EUROPEAN FOREIGN POLICY SCORECARD 2015

Regional and global issues

52 - Relations with Asian partners on maritime security

Grade: C+
Unity 3/5
Resources 2/5
Outcome 4/10
Total 9/20

The EU failed to play a mediating role in maritime disputes as member states sought to remain “neutral” to preserve their bilateral relations with China.

In 2014 the EU’s involvement in maritime disputes in Asia was limited. While the EU is a relatively non-controversial partner in the region, it failed to use this status and its experience of regional cooperation to try to defuse tensions between Asian neighbours. EU member states showed little interest in the situation and were unwilling to get involved on an issue on which China is extremely sensitive and on which, therefore, they think they have little to gain and much to lose. As a result, even as tensions in Asia increased, member states were mostly silent. When asked, they adhered to the EU’s official line of promoting a peaceful solution within the framework of international law, maintaining and ensuring freedom of navigation and trade in the region, and encouraging the implementation of a code of conduct in the South China Sea to avoid an escalation of tensions. The EU also identified ASEAN as the key to defusing tensions.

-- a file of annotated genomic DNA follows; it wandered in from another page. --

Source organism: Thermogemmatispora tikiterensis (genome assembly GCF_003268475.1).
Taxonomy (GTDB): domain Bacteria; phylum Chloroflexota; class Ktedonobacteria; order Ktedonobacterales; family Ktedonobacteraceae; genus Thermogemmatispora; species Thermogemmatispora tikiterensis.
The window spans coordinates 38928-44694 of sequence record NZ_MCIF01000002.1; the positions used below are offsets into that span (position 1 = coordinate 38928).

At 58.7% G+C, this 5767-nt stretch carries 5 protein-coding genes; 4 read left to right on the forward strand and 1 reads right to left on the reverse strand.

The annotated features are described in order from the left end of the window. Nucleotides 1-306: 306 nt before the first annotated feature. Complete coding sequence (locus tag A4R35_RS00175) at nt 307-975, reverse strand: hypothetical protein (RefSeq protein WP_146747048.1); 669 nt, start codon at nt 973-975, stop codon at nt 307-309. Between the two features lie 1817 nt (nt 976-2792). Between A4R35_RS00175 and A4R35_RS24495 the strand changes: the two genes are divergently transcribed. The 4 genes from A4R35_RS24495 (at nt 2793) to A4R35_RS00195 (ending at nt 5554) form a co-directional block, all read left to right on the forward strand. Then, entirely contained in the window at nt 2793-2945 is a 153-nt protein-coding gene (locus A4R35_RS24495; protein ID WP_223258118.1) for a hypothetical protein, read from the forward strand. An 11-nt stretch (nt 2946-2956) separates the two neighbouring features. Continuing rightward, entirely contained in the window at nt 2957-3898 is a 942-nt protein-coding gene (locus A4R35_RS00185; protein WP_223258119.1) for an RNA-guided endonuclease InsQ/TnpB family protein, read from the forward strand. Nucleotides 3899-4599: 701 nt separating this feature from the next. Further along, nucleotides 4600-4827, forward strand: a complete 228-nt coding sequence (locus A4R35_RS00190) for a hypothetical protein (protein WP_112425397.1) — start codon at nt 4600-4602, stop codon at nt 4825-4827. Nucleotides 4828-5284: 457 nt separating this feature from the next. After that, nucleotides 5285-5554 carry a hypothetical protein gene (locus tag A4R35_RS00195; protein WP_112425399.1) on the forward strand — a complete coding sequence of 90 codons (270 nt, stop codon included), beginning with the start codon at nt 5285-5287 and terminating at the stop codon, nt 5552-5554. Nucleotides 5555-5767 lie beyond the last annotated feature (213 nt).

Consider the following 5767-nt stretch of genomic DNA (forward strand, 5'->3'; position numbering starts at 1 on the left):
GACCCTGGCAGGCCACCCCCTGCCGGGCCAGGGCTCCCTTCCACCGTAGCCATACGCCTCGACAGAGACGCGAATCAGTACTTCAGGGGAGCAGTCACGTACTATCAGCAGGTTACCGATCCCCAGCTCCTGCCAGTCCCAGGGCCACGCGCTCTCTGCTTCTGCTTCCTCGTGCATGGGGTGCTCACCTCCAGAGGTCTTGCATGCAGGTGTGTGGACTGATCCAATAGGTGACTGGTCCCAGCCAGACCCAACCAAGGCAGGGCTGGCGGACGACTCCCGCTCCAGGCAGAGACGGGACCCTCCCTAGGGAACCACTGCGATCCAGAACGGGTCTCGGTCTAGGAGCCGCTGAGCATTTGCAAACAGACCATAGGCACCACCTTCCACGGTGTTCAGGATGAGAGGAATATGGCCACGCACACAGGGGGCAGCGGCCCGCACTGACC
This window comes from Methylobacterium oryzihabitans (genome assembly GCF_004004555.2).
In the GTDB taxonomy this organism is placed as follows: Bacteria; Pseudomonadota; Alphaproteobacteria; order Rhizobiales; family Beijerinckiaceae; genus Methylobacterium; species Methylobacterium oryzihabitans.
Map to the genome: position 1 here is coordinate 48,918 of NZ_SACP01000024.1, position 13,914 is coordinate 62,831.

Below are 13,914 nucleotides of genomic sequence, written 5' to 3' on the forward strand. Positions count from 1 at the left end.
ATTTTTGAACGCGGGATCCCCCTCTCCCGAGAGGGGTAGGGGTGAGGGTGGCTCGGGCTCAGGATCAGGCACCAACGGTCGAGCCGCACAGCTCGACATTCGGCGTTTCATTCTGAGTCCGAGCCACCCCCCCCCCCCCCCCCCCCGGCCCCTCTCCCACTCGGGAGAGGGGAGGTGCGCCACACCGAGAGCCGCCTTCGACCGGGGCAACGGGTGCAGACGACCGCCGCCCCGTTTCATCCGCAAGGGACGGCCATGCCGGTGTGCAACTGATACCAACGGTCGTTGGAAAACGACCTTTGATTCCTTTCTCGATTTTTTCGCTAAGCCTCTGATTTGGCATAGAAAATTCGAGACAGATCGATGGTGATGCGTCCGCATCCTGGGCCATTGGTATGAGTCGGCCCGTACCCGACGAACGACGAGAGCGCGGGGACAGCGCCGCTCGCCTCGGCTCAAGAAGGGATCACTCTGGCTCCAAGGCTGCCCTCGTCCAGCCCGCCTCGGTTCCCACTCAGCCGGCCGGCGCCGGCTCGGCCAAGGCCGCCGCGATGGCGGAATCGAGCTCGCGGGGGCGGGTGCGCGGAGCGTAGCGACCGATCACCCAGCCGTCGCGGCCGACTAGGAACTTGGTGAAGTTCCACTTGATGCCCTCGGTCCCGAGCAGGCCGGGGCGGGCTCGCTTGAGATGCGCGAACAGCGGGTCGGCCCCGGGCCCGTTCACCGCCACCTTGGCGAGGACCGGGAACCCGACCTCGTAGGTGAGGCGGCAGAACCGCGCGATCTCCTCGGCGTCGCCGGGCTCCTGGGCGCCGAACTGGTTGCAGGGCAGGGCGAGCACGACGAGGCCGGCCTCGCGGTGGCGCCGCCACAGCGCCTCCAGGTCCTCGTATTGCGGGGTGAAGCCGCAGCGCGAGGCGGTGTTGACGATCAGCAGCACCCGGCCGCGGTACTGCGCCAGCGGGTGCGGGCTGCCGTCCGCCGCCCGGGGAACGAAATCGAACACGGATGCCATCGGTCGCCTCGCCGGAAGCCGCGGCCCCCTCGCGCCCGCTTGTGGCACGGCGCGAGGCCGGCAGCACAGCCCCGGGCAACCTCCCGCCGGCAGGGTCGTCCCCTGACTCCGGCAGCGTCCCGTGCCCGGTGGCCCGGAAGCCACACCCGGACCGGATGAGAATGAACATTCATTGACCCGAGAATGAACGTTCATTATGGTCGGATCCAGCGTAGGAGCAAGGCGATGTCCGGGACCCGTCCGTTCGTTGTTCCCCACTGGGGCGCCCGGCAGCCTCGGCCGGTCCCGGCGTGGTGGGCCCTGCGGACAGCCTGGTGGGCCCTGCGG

Europeans were careful not to take sides – with the exception of a rare statement in support of Vietnam in May after China moved an oil rig into Vietnamese waters.Following the Philippines’ call for international support, the EU simply reiterated its position that disputes should be resolved through international law. At the tenth ASEM meeting in Milan in October, growth and security were at the top of the agenda. European Council President Herman Van Rompuy said he looked forward to “reaffirming our joint responsibility for promoting peace and security in Asia and Europe”. But the summit produced very few results in terms of maritime security and mostly focused on uncontroversial issues. However, cooperation with Japan did increase in 2014. The EU and Japan held a summit in May and carried out a joint counter-piracy exercise in the Indian Ocean in October. Despite mounting tensions in Asia, France, Germany, the Netherlands, Sweden, and the UK continued to sell arms to countries in the region other than China.